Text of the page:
Send In The Clowns: Clowns are not very nice to each other

clowns

Circus clowns are most famous for willfully inflicting harm upon their fellow clowns. The easiest way to get a big laugh is with a pair of pliers, it appears. If you can’t find pliers, a bottle of seltzer will have to do.

Why is it so unusual to find a company where the boss cares for his employees? Why is it even more unusual still to find a workforce where teamwork just naturally overcomes selfishness? Why do we focus on hostile takeover wars, high-profile firings, and attack-dog politics instead of the gradual, inexorable progress that happens when people with a shared goal work together to accomplish it?

If clownhood is our natural state (and I think it must be), then the alternative must be the anti-clown. Success lies in rejecting your inner clown and adopting a long-range view of the world (even if it’s just five minutes longer than your peers’).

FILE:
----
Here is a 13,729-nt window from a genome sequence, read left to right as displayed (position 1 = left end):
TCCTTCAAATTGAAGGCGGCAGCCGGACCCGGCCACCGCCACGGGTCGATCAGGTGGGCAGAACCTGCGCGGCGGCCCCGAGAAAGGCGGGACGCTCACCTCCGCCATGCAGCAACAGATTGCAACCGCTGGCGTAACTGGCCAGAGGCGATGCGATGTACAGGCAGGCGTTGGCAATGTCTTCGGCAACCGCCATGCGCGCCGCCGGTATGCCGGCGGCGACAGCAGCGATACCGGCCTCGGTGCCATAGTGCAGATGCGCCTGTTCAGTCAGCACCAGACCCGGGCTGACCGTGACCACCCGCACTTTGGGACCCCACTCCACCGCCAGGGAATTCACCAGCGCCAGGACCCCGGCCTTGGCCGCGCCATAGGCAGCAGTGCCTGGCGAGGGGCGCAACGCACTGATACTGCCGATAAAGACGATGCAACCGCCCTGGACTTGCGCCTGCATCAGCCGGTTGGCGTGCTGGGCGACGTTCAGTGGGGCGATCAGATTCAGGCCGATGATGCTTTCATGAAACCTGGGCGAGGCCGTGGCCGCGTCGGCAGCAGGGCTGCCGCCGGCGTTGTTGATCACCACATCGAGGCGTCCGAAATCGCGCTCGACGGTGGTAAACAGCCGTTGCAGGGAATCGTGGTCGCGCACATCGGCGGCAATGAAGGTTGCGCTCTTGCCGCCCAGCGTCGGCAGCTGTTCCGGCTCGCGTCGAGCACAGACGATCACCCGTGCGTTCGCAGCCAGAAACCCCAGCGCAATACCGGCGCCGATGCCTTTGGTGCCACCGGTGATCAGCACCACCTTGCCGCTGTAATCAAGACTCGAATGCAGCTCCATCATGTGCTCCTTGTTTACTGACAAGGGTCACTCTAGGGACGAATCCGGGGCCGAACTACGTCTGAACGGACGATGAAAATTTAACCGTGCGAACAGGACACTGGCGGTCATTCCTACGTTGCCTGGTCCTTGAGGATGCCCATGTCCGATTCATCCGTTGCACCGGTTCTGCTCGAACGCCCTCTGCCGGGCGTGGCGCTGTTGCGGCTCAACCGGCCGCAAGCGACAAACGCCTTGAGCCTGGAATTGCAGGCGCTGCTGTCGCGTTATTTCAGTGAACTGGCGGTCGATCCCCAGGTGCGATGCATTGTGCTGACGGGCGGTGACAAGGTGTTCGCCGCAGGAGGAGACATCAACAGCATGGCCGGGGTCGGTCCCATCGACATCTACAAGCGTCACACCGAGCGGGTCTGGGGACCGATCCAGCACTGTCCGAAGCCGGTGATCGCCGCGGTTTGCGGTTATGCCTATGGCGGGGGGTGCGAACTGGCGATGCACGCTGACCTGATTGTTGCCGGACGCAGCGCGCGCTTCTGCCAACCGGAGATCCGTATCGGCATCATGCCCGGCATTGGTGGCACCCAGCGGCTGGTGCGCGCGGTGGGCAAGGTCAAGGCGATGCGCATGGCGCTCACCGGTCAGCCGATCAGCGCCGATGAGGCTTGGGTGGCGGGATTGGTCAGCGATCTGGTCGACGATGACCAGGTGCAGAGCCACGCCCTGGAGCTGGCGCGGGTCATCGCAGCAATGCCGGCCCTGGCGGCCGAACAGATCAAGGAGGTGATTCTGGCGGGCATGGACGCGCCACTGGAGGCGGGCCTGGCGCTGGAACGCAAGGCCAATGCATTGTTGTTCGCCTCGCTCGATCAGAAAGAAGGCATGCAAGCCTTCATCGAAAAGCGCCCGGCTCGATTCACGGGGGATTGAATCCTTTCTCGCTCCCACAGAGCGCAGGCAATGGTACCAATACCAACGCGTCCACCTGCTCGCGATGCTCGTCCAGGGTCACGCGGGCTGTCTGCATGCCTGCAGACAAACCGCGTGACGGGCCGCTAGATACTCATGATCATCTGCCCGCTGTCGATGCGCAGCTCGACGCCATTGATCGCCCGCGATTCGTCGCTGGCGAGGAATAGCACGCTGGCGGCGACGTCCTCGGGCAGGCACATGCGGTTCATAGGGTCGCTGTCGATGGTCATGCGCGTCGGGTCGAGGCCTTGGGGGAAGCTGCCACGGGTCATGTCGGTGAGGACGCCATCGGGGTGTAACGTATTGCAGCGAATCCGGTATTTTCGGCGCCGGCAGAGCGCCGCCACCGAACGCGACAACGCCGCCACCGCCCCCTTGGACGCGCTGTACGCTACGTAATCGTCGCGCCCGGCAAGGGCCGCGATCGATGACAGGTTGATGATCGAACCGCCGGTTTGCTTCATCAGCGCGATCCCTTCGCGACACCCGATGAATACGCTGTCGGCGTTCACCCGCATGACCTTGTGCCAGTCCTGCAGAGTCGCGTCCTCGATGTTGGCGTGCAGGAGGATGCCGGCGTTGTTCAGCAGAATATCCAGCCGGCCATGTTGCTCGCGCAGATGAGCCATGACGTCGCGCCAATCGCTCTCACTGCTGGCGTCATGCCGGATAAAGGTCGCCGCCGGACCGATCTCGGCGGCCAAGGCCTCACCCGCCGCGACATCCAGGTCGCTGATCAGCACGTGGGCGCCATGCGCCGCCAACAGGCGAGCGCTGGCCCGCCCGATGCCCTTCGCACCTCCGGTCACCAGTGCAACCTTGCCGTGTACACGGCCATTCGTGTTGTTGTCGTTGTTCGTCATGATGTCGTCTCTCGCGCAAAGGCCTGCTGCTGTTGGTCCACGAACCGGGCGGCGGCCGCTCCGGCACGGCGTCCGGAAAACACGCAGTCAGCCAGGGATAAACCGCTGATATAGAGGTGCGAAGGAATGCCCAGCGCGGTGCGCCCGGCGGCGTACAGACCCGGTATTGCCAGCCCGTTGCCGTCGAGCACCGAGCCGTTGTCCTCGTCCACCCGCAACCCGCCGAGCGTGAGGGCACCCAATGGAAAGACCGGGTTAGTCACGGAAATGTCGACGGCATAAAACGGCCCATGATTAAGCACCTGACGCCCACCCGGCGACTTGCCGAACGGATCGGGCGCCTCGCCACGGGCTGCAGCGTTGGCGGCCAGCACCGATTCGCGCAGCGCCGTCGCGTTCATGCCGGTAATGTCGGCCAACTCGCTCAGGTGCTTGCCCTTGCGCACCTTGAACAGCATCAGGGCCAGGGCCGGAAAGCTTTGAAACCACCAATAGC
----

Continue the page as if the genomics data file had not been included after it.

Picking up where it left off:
I think we ought to issue little red foam-rubber noses to everyone who reads this blog. They compress easily, so you can keep one in your wallet. Then, whenever you are in a meeting and someone starts acting like a real clown, silently whip out the nose and put it on.

Imagine the impact of 5 or 10 incompetent board members confronting a CEO with rubber red noses firmly in place. Imagine 20 parliamentarians fighting against the findings of a credible corruption report all wearing their red noses.

What would the famous clown do? Figure out the behavior of a real clown and do the opposite.

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